World Series 2001 |
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World Series 2001
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10/28/2001 01:50 PM ET
Arizona's offense comes alive
By Ken Gurnick
Luis Gonzalez and the D-Backs had much to celebrate Saturday night.
PHOENIX -- It was drilled into the Arizona Diamondbacks by their advance scouts, that the way to beat the New York Yankees is get an early lead and keep their bullpen under wraps.

So before they even had a chance to bat in Game 1 of the World Series, the Diamondbacks were already trailing, even with Curt Schilling on the mound, and it seemed like the game plan had been shredded and burned.

But Craig Counsell put it back together with another one of his miracle home runs in the first inning off Mike Mussina to get the game square at 1-1. Then, Luis Gonzalez hit a two-run shot in the third to key a four-run inning, and the Diamondbacks coasted to the first World Series win in the four-year history of the franchise, 9-1.

"When they got the run early, I'm sure some people thought, 'Here we go,'" Gonzalez said. "For us to come right back, it showed everybody we're here to play."

"We played a flawless game and beat the greatest team of our era. We hit as a lineup tonight. People who watched saw an awfully good baseball team tonight. Nobody expected us to win the way we did."

--Diamondbacks first baseman Mark Grace

Arizona's offense, held to fewer than three runs in six of 10 previous postseason games and a .235 playoff batting average, had a pair of four-run innings and 10 hits. The Diamondbacks chased Mussina, a 17-game winner, after three innings. The Yankees got only three hits, nothing new in a Schilling start, but they committed a pair of errors and generally looked like the challengers, not the defending champs who had won 16 of their last 17 World Series games.

"We played a flawless game and beat the greatest team of our era," said Mark Grace, who had a two-run double in his long-awaited World Series debut. "We hit as a lineup tonight. People who watched saw an awfully good baseball team tonight. Nobody expected us to win the way we did."

Seven Diamondbacks had hits, six scored runs and six drove runs in.

"It gets everybody involved right away, gets guys feeling good about themselves at the plate," said Manager Bob Brenly. "It was the epitome of a team effort tonight. It has not always been that way with this team this year."

The nine runs represented one more than Arizona scored in all three of Schilling's playoff wins.

"It seems every game he pitches in, it's a tough, close game," said Steve Finley, who scored twice, added an RBI single and hit a key fly ball that part-time right fielder David Justice dropped on the warning track during the four-run third inning. "You give Curt Schilling four runs, and it's pretty much lights out."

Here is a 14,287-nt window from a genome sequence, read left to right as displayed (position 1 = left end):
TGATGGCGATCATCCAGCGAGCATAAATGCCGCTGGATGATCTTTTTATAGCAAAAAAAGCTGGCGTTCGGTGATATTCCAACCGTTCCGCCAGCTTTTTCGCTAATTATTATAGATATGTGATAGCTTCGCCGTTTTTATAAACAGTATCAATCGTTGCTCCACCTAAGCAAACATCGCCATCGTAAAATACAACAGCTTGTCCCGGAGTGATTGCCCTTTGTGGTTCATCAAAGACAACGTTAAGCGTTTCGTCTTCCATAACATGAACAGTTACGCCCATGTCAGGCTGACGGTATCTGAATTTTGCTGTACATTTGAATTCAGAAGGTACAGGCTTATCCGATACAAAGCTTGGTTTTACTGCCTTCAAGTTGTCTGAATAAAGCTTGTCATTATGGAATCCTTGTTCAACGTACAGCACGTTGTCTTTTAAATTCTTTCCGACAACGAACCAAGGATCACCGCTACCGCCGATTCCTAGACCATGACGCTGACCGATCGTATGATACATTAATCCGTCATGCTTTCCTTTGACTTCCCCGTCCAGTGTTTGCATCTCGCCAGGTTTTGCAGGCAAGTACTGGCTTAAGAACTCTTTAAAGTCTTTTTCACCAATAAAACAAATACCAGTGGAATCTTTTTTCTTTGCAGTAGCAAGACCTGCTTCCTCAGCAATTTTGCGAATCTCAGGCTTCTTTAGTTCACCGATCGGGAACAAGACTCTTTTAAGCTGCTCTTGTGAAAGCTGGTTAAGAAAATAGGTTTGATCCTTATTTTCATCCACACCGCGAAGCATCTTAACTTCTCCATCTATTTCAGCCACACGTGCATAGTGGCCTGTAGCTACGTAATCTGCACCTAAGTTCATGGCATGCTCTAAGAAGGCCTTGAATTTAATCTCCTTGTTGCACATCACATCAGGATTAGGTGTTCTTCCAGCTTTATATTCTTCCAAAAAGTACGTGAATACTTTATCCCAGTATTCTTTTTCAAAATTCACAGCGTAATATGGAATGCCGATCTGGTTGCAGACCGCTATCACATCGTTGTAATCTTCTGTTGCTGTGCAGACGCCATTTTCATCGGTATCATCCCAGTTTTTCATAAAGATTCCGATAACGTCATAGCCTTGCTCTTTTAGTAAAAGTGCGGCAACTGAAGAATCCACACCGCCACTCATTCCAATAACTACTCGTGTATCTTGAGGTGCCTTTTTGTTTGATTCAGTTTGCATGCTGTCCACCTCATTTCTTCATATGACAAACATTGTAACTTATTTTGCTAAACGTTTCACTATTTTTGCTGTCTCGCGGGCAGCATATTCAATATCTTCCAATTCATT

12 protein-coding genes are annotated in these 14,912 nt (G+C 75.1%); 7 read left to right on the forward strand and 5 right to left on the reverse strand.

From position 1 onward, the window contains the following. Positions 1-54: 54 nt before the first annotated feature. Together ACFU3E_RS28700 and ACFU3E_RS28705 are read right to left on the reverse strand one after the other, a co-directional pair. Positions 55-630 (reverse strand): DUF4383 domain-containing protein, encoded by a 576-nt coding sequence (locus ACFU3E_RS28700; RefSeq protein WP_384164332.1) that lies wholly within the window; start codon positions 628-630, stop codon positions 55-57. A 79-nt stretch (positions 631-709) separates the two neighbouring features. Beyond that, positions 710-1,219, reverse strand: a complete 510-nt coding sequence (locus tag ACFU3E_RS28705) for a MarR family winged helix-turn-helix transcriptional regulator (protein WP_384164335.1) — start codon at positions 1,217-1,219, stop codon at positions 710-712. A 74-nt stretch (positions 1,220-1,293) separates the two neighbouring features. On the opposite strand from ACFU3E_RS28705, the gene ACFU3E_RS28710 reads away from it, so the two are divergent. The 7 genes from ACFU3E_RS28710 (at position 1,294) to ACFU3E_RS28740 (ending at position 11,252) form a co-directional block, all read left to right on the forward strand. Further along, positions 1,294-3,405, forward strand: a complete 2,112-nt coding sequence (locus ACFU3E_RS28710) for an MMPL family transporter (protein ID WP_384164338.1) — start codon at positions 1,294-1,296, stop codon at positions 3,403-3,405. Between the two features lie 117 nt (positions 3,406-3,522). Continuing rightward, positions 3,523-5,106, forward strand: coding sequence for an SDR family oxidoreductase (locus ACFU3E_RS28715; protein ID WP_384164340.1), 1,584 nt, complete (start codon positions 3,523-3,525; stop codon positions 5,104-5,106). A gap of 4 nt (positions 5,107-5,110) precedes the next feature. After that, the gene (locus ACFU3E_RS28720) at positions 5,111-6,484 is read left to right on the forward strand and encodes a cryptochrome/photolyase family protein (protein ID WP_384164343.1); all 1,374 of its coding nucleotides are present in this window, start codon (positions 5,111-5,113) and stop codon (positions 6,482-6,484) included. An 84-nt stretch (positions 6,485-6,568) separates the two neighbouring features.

Gonzalez, who struggled with a .237 playoff average after hitting .325 with 57 homers during the regular season, added a double off left-handed reliever Randy Choate in the fourth that triggered a four-run, two-out rally.

The St. Louis Cardinals and Atlanta Braves were determined not to let Gonzalez beat them in the two playoff rounds, pitching him outside and away from his power. On the home run, catcher Jorge Posada was set up outside, but Mussina missed by a couple feet and Gonzalez dropped the bat head on an inside pitch down and crushed it with the effortless swing that had become so familiar during the regular season.

"The guys have been getting on me to settle down and not swing so hard," Gonzalez said. "I've been successful all season and I want to do something to help. I took a kick in the rear from people like the guy batting in front of me, Craig Counsell. I listen to these guys."

But Gonzalez admits, despite a home run in each series, he was scuffling.

"The thing is not to show panic," he said. "I'm hitting third in a great lineup and they're counting on me. You can't show frustration. It might be eating me up inside, but if you show that to the other team, you're beat. They've got you. So I just keep plucking away and looking at tape and figure out what I'm doing wrong. Half the time it's just mental. You get a few better swings here and there and you get your confidence back."

The flip side to Gonzalez's struggles is that Counsell, batting in front of him, gets better pitches to hit. Yankees Manager Joe Torre praised Counsell for knowing how to bat in front of a hitter like Gonzalez by working deep into counts.

"I'm realizing in the playoffs that when you hit in front of one of the best hitters in baseball, they'll go after you. It's just good baseball," said Counsell, the MVP of the National League Championship Series. "They will make me beat them rather than letting Gonzo beat them. I'm just trying to take advantage of that."

Ken Gurnick is a reporter for